Mongolia — one of the great places on earth. You almost have to use superlatives: largest-ever historic conquest. Greatest unexploited mining wealth. Most pristine wilderness.
Mongolia is Inner (a giant province in, + totally dominated by, China) and Outer (a nation , former Soviet satellite). Below these important historical overlays, Russian vs. Chinese, is Mongolian culture and the incredible land.
Inner Mongolia, the Chinese province (pink on the map) is so dominated, its capital city (Hohhot) isn’t even Mongolian majority. Why? As in Tibet, influx of Chinese people consolidates political control, a struggle thru the dynasties — sometimes Mongolian (the Yuan), sometimes Han Chinese. China may hope to spread its overpopulated people from the heartland. But mainly, it’s the extraordinary mining wealth: coal + those coveted ‘rare-earth’ elements that high-tech mfg requires.
The mines meet the grassland in the least-touristed area, it’s not even online or in books–by Xilinghot, county seat, northeast, where we spent 4 days early last month. It is, per a great Economist story, “no pastoral idyll” — especially not in June, 2011 when violence blew up between put-upon local herders and big, honking mining trucks (and “Mongolia” joined “jasmine revolution” as a banned Chinese search term).
Coal makes Inner Mongolia China’s fastest-growing province. A recent article (also in The Economist) calls the mines “devastation” and a “scar”. Yes. We saw those scars, still small vs. the vastness. But in a pristine ecosystem, their impact bleeds widely outward — in polluted air, water table, land. And in another powerful way, it bleeds the people, creating Mongolian powerlessness and anger, quiet and seething, mostly, as Mongolians’ dispossession grows, as land ownership is gradually transferred.
Already Mongolians are only 1/5 of the population, and if your parents choose Chinese school ingfor you (the only route to a non-herding job) you lost your ancestral language: most have.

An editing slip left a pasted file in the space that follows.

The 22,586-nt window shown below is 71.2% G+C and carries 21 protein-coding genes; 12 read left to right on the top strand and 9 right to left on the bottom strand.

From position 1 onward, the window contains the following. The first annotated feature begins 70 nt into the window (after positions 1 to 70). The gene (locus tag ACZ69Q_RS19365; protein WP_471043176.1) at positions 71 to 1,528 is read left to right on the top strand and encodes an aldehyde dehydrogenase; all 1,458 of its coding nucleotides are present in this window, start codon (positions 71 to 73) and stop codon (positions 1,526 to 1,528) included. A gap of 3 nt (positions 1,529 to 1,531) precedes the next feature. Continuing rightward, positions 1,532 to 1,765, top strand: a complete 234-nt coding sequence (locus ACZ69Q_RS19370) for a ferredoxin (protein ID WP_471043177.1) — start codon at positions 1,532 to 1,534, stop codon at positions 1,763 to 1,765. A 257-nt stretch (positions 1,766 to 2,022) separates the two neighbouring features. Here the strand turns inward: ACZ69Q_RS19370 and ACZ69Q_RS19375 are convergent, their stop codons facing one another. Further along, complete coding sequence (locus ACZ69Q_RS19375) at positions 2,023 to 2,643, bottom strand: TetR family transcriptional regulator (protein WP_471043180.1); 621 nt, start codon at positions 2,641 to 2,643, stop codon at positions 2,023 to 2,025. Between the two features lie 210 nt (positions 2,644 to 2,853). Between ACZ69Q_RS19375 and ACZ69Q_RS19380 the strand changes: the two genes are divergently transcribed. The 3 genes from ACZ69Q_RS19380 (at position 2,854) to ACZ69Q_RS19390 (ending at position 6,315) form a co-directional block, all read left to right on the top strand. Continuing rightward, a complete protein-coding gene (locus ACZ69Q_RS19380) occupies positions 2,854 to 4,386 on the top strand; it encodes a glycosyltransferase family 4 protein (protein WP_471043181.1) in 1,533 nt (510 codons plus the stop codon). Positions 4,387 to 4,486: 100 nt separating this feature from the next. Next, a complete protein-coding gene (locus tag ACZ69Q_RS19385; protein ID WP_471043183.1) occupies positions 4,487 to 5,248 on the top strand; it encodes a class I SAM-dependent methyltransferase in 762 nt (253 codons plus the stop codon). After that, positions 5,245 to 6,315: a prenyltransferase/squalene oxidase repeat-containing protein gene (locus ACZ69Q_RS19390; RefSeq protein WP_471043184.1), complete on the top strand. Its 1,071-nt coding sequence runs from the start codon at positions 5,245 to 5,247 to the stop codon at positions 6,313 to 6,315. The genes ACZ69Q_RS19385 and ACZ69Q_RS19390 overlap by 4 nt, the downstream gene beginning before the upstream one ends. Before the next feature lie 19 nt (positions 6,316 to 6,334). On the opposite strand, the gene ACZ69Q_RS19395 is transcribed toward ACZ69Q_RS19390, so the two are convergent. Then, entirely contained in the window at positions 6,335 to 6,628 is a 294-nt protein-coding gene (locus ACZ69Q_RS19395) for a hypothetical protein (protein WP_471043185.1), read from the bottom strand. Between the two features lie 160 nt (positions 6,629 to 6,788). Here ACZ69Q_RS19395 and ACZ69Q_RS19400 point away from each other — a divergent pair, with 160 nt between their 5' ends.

The too-familiar plight of indigenous people.
Our young Mongolian guide’s older sister went to Mongolian schools & couldn’t find a job; he took a degree in translation. Angel of a guy, with an endless supply of friends-of-relatives-of-friends, who put us up in their homes (guest yurts — they say “ger,” like girl without the l, ‘Yurt’ is Turkish) over 3 days.
It’s majority Mongolian here; tradition survives, meaning hardship: no refrigeration, a diet of meat and the animals’ milk, horse-back herders, old Tibetan temples on the range.
Now 28, he herded as a child, for his grandparents. At 13, alone, fending off wolves by setting clothing fires and banging pots, he learned English from listening to the BBC. Then drastic legal limits on herd sizes (sheep, cows, goats) -per-land-owned were imposed, so the family’s herd was lost, their income plummeted, and finally they lost their land.
“The Chinese plant–they’re agriculture. We’re herders,” he said. “Then they dig mines, and at last buy your grassland. This is the steps. Because the Mongolian people aren’t easy to unite,” he said. “Now Mongols are weak.”
There are ribbons of fantastic, new, smooth Chinese roads here, making our trip possible so efficiently, so quickly (Outer Mongolia, you’d need 3 days to drive the horrid roads the distance you cover in a few hours on this side). We zoomed through sweeping horizons of incredible Chinese windmill farms (which our guide, BTW, loves).
The Chinese give, and the Chinese take away.
Our young guide: “I am Mongol and my culture is lost, but in my heart, it’s strong. Over 60 years we had great changes here. There were 50 Mongol families in my hometown and only 5 families kept the traditions. The world is eating up ethnic people–the world is like this. It’s hard to keep traditional, to keep the old life.”
He said this as he checked his cell (signal always available, middle of nowhere) to see whether Spain was beating Portugal in the Euro Football semifinals.
“We lost our grassland. Every blade is we love.” He said this stroking a blade. “In Mongolia, you have words you must hide in your heart. There are no people to tell,” he said. “Every 800 years, a hero brings together the Mongolian people,” he said (referring to Genghis Khan).
“You’ll see. A hero is coming soon.”